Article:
The Hang Seng Index (HSI) advanced 0.7 percent to 22,948.51 as of 9:32 a.m. in Hong Kong. The Hang Seng China Enterprises Index (HSCEI) of mainland companies listed in the city, also known as the H-share index, jumped 0.9 percent to 10,243.08.
Futures on the Standard & Poor’s 500 Index were little changed today after the U.S. equity gauge climbed 1.1 percent yesterday. Retail sales increased 0.2 percent last month, beating the 0.1 percent median forecast of 86 economists surveyed by Bloomberg, data yesterday showed. Excluding cars, demand jumped by the most in almost a year.
The Washington-based World Bank sees the global economy expanding 3.2 percent this year, compared with a June projection of 3 percent and up from 2.4 percent in 2013. The forecast for the richest nations was raised to 2.2 percent from 2 percent. Part of the increase reflects improvement in the 18-country euro area, with the U.S. ahead of developed peers, growing twice as fast as Japan.
In China, the central bank will release December data on aggregate financing and new loans today. Money supply growth may have slowed to 13.9 percent year-on-year from 14.2 percent in November, according to the median estimate of 38 economists in a Bloomberg survey. New local-currency loans may have fallen to 570 billion yuan ($94.3 billion) last month from 624.6 billion in November.
At least seven Chinese provinces are setting lower economic growth targets for this year than in 2013, adding to signs that expansion will slow as the government focuses on policies to sustain the economy in the long term.
Hebei, which borders Beijing in the north, set an 8 percent growth goal amid “unprecedented pressure” from air-pollution controls, according to an annual work report published yesterday in the official Hebei Daily. Last year’s target was 9 percent. Fujian in the southeast and Gansu and Ningxia in the northwest are also targeting slower expansion, state-run websites show.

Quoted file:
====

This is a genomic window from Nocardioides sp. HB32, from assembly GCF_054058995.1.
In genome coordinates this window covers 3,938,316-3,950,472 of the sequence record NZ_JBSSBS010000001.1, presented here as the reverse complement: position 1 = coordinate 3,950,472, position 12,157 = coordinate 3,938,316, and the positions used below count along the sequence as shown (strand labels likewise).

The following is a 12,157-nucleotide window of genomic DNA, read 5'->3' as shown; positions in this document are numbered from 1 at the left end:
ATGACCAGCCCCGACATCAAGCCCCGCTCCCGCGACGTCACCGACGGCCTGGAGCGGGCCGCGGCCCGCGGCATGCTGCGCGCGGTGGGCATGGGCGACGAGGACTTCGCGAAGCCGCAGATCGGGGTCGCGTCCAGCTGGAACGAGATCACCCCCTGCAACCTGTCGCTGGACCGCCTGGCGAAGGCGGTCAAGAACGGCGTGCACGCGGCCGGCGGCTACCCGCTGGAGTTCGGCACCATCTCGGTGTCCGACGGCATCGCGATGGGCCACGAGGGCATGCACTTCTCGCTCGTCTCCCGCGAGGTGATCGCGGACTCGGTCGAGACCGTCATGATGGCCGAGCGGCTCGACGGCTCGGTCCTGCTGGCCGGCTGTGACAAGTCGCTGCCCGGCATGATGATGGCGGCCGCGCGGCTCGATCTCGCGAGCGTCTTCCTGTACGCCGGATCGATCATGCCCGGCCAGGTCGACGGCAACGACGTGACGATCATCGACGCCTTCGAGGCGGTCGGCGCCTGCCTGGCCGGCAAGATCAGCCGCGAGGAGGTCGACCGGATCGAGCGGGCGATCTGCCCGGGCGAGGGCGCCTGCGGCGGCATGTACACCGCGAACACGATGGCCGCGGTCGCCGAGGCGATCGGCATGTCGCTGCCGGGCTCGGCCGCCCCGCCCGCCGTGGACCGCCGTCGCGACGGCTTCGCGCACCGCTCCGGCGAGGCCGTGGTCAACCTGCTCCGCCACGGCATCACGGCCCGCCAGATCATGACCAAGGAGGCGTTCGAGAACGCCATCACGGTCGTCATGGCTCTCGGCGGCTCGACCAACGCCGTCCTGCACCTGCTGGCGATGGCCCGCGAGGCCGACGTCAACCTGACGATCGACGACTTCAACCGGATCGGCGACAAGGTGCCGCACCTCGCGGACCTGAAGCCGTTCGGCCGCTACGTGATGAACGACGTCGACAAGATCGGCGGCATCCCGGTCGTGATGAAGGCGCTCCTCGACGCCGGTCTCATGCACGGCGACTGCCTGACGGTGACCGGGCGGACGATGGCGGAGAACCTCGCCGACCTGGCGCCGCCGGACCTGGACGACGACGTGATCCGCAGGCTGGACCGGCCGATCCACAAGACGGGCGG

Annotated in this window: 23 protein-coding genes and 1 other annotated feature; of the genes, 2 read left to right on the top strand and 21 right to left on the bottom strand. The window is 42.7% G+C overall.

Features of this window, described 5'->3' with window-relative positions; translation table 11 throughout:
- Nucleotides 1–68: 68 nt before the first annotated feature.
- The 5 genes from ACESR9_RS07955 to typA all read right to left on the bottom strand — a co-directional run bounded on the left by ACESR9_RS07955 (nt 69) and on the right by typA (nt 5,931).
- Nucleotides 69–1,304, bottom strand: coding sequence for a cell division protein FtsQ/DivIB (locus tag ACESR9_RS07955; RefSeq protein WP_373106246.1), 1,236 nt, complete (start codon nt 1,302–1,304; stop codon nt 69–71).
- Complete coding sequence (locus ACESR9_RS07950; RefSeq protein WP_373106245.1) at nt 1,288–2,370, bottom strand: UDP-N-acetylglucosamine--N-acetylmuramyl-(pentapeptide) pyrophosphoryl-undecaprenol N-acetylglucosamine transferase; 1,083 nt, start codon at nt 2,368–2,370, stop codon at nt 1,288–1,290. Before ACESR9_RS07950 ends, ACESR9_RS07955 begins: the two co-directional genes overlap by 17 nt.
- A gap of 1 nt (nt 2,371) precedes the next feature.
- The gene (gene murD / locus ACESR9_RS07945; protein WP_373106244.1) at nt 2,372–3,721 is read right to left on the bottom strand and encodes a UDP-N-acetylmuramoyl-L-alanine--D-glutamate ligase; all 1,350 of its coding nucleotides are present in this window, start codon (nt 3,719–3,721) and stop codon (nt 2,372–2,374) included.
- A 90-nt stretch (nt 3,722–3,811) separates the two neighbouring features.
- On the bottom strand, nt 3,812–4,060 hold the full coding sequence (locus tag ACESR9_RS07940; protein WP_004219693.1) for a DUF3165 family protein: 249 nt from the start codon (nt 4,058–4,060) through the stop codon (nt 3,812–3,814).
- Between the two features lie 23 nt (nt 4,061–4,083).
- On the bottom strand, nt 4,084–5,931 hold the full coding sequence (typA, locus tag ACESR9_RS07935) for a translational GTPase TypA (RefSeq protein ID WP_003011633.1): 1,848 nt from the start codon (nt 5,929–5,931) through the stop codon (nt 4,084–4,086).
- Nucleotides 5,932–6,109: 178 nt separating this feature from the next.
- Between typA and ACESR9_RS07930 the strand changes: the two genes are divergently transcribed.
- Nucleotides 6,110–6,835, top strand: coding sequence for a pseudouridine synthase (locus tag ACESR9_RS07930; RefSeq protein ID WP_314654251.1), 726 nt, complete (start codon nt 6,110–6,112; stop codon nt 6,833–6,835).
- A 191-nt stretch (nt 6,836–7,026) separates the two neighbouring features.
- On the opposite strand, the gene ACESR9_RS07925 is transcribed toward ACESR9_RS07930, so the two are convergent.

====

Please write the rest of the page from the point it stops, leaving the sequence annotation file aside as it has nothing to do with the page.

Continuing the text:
The Hang Seng Index dropped 2.2 percent this year through yesterday as China’s economic data fueled concern growth is slowing. The measure traded at 10.1 times estimated earnings yesterday compared with 15.6 for the S&P 500. The H-share index slumped 6.2 percent this year through yesterday and traded at 6.7 times estimated earnings, near levels reached during China’s cash crunch in June.
Hong Kong Chief Executive Officer Leung Chun-ying will deliver his annual policy address today. The government is likely to reiterate boosting housing supply, Barclays Plc wrote in a Jan. 13 report, while Bank of America Corp. economist Chua Hak Bin said the city is likely to place more emphasis on alleviating poverty than housing and land supply issues.
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